(Meant for yesterday.)
Morning folks. Whether you have 0 words or 500, if you’ve hit your first roadblock, or the wordcount just isn’t coming as fast as you’d like, it’s time to look at what you’ve got and seeing if you blew through the easy words in your rush to get rolling.
That first hour of writing on a blank canvas can be deceptive; you put down the first stuff that comes into your head and burn through your Big Idea, Premise, and Opening Lines pretty quick. But once the initial framework is on the page, the inevitable ‘Now What?’ comes into play.
If you’re feeling a little uncertain where to go from here, there are two paths you can take today: (insert Phil Keoghan of The Amazing Race impression here): Stall, or Start Walking.
- In Stall, you look back at what you’ve already written yesterday and add some details. Add colors, sounds, smells, extra features, musings, impressions, extra dialogue to give your first characters in their first scene some more depth of focus. For example, this year I started off with a brief sketch of a crime scene, and then pulled back a little to tease at the timeframe — the distant future. I originally described the devastation of an explosion as simply ‘lots of bodies’, but when I doubled back, I added in damage to the building, the parking lot, and then described the era in more detail. I actually described the main character as something more than a gender and ethnic background, and gave the secondary character some more lines so that he wasn’t introduced just to walk off and get coffee for my detective.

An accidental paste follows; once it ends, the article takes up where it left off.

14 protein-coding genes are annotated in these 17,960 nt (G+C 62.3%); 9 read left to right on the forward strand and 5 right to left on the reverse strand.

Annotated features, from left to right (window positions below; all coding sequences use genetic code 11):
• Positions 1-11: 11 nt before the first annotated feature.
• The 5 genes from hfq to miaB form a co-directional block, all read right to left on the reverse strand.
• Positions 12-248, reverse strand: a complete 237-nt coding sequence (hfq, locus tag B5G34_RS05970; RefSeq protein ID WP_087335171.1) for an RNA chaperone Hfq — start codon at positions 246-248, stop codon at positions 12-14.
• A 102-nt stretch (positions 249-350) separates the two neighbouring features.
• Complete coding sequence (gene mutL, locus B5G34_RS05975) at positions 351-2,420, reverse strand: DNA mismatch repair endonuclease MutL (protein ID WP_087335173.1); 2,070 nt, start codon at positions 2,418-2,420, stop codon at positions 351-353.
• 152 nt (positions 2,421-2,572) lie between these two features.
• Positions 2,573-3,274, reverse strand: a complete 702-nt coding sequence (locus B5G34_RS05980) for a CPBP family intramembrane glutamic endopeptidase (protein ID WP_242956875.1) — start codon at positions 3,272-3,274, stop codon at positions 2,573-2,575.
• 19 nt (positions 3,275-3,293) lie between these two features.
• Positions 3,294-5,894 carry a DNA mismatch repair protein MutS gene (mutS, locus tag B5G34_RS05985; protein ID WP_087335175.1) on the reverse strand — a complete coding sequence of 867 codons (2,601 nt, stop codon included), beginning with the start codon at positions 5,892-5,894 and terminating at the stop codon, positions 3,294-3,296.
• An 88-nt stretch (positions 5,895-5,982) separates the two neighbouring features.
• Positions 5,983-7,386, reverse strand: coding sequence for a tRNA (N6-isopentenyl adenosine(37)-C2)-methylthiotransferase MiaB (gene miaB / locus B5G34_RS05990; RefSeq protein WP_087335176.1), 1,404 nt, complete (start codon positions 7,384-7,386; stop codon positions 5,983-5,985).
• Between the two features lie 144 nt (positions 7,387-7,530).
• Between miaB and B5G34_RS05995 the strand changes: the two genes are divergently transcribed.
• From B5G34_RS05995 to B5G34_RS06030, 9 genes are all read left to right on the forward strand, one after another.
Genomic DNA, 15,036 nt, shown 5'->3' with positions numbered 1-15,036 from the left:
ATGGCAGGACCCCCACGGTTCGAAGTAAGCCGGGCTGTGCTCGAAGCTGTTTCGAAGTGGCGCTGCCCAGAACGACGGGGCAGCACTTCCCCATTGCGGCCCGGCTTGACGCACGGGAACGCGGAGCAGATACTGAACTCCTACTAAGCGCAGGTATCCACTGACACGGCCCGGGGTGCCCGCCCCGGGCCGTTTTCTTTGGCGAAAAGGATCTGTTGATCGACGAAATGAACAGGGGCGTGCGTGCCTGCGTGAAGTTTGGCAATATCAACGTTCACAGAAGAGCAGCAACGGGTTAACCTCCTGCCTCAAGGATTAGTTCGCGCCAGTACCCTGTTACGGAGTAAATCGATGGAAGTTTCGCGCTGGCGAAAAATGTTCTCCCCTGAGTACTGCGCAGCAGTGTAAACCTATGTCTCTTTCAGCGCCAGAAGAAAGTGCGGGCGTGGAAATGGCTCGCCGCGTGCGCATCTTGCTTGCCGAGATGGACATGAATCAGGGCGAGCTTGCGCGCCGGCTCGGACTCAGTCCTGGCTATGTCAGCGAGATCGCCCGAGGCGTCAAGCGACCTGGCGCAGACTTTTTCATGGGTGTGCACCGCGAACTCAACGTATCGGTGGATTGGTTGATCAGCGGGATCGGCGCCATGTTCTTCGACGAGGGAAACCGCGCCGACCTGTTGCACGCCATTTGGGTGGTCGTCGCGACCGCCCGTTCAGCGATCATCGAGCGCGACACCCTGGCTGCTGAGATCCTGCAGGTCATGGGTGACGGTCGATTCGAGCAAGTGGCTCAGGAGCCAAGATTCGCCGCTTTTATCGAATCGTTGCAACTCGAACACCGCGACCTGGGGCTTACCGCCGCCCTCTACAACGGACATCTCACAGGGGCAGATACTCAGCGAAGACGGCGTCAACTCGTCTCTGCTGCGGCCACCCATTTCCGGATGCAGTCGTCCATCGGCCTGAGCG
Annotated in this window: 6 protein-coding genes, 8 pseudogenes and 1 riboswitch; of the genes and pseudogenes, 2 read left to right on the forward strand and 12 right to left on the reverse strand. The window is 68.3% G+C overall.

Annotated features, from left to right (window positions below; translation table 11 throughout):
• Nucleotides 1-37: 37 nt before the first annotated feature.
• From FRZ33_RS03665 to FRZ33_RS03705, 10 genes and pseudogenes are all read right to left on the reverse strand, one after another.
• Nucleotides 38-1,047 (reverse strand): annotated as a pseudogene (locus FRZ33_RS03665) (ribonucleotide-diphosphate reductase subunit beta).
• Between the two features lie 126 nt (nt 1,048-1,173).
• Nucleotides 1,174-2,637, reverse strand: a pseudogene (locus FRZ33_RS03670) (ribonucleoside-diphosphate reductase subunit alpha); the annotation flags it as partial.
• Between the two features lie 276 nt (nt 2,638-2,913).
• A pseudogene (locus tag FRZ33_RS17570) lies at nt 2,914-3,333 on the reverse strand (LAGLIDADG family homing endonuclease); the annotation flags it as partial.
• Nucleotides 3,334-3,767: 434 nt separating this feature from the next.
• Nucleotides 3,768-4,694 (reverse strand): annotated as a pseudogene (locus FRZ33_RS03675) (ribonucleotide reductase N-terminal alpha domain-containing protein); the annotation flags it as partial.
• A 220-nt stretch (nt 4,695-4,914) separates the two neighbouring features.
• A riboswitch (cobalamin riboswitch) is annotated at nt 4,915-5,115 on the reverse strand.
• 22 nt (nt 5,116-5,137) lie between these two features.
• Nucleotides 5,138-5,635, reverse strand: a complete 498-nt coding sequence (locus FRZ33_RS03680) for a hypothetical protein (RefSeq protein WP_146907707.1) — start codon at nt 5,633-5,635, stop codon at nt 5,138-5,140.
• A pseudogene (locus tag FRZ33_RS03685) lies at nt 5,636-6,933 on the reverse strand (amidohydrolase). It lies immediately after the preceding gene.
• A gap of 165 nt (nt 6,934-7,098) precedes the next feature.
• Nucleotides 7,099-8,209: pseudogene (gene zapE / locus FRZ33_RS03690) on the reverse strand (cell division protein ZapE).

- In Start Walking, you want to think ahead to what’s on the horizon,or, to wit, ‘where is your next scene going to take place?’ This is not a one man, one room play you’re writing here, odds on. Whether you’re writing a Hero’s Journey or an Everyman/Everywoman slice of life tale, or a Superhero(ine) Saving the City, they’re not likely to be in the place they were when you wrote on Day 1. Ask yourself, ‘where do I need to get the main character next?’ And start writing towards that direction. Do they need to make any special preparations? (An odd reverse example is Mr. Rogers, who fascinated me as a child by having the odd ritual of changing his shoes while talking to the audience after he came into the house.) Do they tell anyone where they’re going? Will any of the scene 1 characters be coming along, and are they opposed to doing so?
The point is that right now, today, Day 2, you are building potential. Potential energy, potential wordcount, and potential motion, along, of course, with potential plot. Being able to lay tracks ahead of you or buy time to figure out where you want to be is still wordcount; the goal here is to breathe life into your novel by giving it enough detail and brea(d)th so that you want to keep writing in this space.
Eventually we’ll be setting things on fire (not necessarily literally) and maybe blowing stuff up, but it doesn’t have to be today. Days 1 and 2 for me are usually reserved for either detailed worldbuilding, or meeting the main character, or setting up the stage where the main character will walk into any moment. Or any combination of the three.
Hope this helps, and feel free to suggest a topic for a future guest post….